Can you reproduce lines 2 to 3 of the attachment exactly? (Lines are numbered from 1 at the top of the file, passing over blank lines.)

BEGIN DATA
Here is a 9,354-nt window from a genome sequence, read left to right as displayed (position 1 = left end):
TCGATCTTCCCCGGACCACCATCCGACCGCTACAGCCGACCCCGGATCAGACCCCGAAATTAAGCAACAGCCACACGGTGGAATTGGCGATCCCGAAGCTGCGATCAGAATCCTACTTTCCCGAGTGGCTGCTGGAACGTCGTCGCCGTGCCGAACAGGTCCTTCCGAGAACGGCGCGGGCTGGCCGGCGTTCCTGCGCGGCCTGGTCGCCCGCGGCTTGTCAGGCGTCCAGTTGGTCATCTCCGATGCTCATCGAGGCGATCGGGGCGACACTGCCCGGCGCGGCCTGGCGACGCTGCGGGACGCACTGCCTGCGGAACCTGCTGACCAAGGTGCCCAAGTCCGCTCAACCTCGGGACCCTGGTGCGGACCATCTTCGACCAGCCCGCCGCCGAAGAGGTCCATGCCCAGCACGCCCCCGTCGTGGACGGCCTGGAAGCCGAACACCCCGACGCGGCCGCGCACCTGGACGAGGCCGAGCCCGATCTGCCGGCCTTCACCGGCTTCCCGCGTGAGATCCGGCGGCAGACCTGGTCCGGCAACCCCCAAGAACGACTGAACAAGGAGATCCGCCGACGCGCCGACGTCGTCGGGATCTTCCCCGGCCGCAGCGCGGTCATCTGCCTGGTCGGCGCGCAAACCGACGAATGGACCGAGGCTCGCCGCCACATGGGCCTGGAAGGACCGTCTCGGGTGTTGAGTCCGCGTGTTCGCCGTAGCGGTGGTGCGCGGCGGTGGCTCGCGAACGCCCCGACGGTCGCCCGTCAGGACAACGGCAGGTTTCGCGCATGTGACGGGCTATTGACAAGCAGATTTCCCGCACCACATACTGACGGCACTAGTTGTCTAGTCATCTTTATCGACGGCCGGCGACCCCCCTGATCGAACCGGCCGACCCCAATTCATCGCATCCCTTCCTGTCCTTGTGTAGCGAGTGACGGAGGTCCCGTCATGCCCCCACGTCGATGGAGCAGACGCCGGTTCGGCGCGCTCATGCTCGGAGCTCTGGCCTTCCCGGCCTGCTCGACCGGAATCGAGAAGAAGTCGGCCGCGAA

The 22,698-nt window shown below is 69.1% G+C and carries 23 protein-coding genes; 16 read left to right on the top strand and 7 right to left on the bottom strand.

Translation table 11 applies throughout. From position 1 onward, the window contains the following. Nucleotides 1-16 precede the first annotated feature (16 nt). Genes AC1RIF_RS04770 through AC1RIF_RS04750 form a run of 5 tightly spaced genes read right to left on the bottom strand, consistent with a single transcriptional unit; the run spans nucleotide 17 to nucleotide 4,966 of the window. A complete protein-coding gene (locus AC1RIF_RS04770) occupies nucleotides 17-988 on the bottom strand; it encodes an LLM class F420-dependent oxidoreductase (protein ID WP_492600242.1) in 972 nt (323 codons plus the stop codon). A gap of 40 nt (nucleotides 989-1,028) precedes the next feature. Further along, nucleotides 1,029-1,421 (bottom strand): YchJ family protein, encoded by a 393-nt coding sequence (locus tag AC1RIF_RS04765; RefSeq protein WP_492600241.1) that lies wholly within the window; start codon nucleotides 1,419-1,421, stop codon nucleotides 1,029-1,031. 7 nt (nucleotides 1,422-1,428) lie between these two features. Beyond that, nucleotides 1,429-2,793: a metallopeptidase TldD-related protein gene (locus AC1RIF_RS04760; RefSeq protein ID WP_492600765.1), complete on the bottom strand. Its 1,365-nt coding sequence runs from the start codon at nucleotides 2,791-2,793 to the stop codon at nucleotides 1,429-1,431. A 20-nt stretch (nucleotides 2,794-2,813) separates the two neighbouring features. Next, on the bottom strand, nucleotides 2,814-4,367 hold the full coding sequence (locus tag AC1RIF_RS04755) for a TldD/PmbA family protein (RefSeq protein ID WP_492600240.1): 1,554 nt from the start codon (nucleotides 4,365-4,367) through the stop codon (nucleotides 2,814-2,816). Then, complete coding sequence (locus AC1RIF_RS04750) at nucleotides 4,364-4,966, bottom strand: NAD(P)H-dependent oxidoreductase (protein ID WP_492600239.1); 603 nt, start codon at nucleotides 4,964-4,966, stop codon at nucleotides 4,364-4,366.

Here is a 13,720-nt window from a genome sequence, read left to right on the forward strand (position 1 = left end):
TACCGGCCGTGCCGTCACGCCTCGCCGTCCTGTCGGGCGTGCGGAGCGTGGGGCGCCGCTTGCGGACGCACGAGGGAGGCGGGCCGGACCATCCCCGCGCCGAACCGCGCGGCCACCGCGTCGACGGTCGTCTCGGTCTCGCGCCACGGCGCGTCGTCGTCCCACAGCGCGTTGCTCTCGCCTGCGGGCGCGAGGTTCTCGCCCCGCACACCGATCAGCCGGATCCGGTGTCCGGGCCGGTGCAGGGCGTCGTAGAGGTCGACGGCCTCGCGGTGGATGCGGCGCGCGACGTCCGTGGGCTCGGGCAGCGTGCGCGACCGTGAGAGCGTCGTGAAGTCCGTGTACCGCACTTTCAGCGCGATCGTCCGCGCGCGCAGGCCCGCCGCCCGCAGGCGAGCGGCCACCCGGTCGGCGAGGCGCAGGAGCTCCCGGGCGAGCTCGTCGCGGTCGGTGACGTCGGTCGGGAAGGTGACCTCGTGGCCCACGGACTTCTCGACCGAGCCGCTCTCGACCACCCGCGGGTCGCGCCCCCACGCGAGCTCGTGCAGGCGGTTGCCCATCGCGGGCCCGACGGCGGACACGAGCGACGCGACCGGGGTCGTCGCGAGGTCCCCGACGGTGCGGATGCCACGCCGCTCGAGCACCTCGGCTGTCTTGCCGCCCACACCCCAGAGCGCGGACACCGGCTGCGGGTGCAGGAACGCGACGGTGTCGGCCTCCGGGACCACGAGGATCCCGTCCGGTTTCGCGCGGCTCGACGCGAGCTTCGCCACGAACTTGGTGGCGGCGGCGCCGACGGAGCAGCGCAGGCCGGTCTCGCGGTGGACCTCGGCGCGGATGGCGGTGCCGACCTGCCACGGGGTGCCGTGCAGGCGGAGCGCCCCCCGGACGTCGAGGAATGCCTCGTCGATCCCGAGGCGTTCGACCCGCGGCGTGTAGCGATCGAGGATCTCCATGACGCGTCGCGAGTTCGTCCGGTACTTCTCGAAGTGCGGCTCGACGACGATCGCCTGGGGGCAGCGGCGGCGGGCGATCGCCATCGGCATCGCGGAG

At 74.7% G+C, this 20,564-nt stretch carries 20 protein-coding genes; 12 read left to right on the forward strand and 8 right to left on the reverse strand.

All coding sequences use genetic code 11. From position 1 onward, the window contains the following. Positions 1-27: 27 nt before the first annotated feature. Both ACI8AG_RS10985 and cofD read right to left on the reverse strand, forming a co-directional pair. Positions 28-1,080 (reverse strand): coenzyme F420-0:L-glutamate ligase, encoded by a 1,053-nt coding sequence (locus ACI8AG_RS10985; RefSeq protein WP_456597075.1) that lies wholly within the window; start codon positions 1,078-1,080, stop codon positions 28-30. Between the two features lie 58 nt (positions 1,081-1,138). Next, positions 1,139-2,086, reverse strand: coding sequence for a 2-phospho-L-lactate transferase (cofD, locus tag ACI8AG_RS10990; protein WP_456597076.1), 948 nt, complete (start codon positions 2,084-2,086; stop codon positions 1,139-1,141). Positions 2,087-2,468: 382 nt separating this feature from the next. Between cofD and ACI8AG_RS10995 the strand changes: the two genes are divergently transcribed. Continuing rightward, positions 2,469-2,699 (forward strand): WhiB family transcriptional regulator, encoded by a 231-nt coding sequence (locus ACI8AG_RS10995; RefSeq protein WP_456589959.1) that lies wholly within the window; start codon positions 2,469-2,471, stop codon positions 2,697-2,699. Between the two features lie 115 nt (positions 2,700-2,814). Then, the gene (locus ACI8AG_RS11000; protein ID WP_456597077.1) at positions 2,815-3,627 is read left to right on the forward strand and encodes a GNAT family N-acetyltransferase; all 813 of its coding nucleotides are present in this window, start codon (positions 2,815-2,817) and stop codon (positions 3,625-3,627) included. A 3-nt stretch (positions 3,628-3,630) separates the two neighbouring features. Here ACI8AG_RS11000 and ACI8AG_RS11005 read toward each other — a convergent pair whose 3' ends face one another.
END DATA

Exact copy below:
TCGATCTTCCCCGGACCACCATCCGACCGCTACAGCCGACCCCGGATCAGACCCCGAAATTAAGCAACAGCCACACGGTGGAATTGGCGATCCCGAAGCTGCGATCAGAATCCTACTTTCCCGAGTGGCTGCTGGAACGTCGTCGCCGTGCCGAACAGGTCCTTCCGAGAACGGCGCGGGCTGGCCGGCGTTCCTGCGCGGCCTGGTCGCCCGCGGCTTGTCAGGCGTCCAGTTGGTCATCTCCGATGCTCATCGAGGCGATCGGGGCGACACTGCCCGGCGCGGCCTGGCGACGCTGCGGGACGCACTGCCTGCGGAACCTGCTGACCAAGGTGCCCAAGTCCGCTCAACCTCGGGACCCTGGTGCGGACCATCTTCGACCAGCCCGCCGCCGAAGAGGTCCATGCCCAGCACGCCCCCGTCGTGGACGGCCTGGAAGCCGAACACCCCGACGCGGCCGCGCACCTGGACGAGGCCGAGCCCGATCTGCCGGCCTTCACCGGCTTCCCGCGTGAGATCCGGCGGCAGACCTGGTCCGGCAACCCCCAAGAACGACTGAACAAGGAGATCCGCCGACGCGCCGACGTCGTCGGGATCTTCCCCGGCCGCAGCGCGGTCATCTGCCTGGTCGGCGCGCAAACCGACGAATGGACCGAGGCTCGCCGCCACATGGGCCTGGAAGGACCGTCTCGGGTGTTGAGTCCGCGTGTTCGCCGTAGCGGTGGTGCGCGGCGGTGGCTCGCGAACGCCCCGACGGTCGCCCGTCAGGACAACGGCAGGTTTCGCGCATGTGACGGGCTATTGACAAGCAGATTTCCCGCACCACATACTGACGGCACTAGTTGTCTAGTCATCTTTATCGACGGCCGGCGACCCCCCTGATCGAACCGGCCGACCCCAATTCATCGCATCCCTTCCTGTCCTTGTGTAGCGAGTGACGGAGGTCCCGTCATGCCCCCACGTCGATGGAGCAGACGCCGGTTCGGCGCGCTCATGCTCGGAGCTCTGGCCTTCCCGGCCTGCTCGACCGGAATCGAGAAGAAGTCGGCCGCGAA

The 22,698-nt window shown below is 69.1% G+C and carries 23 protein-coding genes; 16 read left to right on the top strand and 7 right to left on the bottom strand.